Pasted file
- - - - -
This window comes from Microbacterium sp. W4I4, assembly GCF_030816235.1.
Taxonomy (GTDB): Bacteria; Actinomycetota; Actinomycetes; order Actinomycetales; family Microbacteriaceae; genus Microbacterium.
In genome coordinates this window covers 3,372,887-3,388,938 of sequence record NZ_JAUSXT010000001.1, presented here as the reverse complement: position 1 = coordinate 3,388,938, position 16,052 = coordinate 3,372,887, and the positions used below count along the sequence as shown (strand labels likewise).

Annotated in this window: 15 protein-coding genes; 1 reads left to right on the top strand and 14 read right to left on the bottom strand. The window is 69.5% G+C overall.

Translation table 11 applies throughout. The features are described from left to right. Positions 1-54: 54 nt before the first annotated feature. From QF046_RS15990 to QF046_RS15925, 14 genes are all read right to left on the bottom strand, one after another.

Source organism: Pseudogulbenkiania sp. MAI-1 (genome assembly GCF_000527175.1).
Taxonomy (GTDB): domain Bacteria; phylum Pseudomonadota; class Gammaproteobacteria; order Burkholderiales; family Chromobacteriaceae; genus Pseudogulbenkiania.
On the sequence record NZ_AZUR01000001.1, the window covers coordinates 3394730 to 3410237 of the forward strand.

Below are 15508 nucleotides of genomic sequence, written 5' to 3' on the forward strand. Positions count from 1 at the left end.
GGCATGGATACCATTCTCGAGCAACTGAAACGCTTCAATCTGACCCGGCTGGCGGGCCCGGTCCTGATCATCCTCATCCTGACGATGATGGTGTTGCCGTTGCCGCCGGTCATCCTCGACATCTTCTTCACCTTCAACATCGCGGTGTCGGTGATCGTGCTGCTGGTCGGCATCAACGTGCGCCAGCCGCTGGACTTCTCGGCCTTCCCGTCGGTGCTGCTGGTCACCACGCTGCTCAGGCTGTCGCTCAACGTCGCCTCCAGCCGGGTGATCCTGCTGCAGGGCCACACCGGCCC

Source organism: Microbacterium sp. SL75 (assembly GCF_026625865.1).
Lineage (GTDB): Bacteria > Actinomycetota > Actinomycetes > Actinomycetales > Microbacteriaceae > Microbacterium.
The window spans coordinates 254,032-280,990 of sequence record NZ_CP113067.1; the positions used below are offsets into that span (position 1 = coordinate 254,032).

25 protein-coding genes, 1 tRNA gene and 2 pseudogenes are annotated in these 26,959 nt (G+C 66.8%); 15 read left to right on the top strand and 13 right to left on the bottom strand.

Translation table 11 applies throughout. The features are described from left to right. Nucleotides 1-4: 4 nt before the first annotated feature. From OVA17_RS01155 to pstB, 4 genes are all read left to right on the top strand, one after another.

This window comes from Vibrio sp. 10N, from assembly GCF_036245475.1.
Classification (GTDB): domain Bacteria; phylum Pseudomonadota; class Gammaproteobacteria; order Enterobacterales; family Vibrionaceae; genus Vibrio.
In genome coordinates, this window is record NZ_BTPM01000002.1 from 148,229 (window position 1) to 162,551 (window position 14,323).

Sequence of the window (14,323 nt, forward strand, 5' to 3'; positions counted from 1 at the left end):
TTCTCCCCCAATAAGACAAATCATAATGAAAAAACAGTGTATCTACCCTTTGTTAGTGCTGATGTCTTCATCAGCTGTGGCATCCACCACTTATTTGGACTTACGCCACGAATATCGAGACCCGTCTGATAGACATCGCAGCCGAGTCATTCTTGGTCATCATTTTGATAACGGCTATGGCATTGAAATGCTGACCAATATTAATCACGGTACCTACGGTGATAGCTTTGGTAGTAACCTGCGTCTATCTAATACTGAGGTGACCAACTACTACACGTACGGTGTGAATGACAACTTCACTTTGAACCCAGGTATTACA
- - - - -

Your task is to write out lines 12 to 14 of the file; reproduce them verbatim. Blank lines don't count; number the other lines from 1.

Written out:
Lineage (GTDB): Bacteria > Actinomycetota > Actinomycetes > Actinomycetales > Microbacteriaceae > Microbacterium.
The window spans coordinates 254,032-280,990 of sequence record NZ_CP113067.1; the positions used below are offsets into that span (position 1 = coordinate 254,032).

25 protein-coding genes, 1 tRNA gene and 2 pseudogenes are annotated in these 26,959 nt (G+C 66.8%); 15 read left to right on the top strand and 13 right to left on the bottom strand.